Now, it may sound like we hated the puzzle-track in Gloomhaven, but we actually loved it.  The puzzles were pretty unique and fun to figure out.  Once we know what we were looking for, the adventure we were set upon was well worth the journey.  Finally cracking the case and earning our reward (which was epic and only became even better once Cephalofair delivered on some fan requests, putting them slightly more inline with how games like Too Many Bones handles their puzzle rewards) were fantastic feelings.  We were just bummed to see others we know get frustrated with it or give up on actually solving or even finishing the puzzles because it just felt like so much. 

We might have been at a bit of an advantage at solving the puzzle because we do so many puzzle boxes, and we could figure out some of the thought process that went into the design and some of the aspects that weren’t too different from things we encountered before.

Thankfully, Isaac and Cephalofair not only wanted to include puzzles in the full sequel Frosthaven but they also acknowledged that they saw room for improvement.  So, how did they do?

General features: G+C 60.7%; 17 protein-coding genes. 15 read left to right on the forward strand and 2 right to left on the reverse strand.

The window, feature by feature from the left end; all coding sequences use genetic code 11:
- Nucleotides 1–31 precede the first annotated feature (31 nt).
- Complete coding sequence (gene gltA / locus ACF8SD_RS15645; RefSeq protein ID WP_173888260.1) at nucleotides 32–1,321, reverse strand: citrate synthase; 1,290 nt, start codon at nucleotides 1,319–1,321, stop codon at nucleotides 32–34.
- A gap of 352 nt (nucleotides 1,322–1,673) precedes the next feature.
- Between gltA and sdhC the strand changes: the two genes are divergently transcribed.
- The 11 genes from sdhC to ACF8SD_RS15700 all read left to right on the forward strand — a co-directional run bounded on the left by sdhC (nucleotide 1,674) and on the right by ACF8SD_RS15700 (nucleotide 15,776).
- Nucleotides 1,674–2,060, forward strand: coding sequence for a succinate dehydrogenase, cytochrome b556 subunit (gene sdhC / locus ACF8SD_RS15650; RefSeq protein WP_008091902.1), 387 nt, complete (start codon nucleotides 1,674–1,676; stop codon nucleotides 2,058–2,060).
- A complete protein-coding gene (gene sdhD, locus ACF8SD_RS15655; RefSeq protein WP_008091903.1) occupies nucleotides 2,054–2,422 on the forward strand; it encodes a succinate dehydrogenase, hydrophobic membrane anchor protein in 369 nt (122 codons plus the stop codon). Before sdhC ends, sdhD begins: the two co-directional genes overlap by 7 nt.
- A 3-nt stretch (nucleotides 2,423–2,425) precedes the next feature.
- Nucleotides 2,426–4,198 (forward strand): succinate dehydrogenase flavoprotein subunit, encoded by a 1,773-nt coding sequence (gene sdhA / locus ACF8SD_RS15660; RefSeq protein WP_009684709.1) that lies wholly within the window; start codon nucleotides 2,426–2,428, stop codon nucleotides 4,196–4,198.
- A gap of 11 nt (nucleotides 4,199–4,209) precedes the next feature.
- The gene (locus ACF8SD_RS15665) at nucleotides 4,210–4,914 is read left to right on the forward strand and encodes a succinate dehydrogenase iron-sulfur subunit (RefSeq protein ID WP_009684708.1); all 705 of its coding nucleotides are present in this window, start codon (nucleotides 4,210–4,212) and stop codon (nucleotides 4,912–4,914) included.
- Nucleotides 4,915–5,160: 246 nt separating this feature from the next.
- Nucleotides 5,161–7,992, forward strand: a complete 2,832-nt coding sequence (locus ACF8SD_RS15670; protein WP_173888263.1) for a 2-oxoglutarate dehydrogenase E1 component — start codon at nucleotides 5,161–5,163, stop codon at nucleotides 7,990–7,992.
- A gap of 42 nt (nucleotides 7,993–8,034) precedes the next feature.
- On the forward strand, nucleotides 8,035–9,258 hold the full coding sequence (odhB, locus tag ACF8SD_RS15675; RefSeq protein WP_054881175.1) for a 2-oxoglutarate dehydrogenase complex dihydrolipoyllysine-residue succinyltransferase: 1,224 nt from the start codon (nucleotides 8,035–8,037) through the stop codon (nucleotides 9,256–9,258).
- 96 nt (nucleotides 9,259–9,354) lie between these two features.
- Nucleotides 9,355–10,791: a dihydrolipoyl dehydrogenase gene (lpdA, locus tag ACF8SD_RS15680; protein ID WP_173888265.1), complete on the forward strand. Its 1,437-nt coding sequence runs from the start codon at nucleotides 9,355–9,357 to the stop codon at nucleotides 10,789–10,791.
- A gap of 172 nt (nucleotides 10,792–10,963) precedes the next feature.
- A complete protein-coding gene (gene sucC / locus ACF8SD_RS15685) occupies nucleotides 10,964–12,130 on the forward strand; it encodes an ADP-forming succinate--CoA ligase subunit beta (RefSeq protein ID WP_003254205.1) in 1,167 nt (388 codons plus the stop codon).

The Puzzles of Frosthaven (spoiler-free/spoiler-lite)

With over 130 scenarios to play through and a lot of outside-of-scenarios content, there is tons to discover in Frosthaven.  With only about 60 of those scenarios under our belt, we fully admit that there is plenty about the game we don’t know or haven’t seen yet.  However, we have been able to explore some of the puzzles, and we want to talk about them in a general sense because we already see a lot of improvements from Gloomhaven.

This time around, Frosthaven maintains the secrets of the puzzles without keeping the fact that there are puzzles secret.  Players immediately find a puzzle book upon opening the box.  They can’t get into the puzzle book yet, but with a secret language on the cover, they are already teased with the juicy and mysterious goodness that they might find inside.  Thankfully, the game will direct plays on when to open the book.  When this might happen is hidden, but it will be clear in time.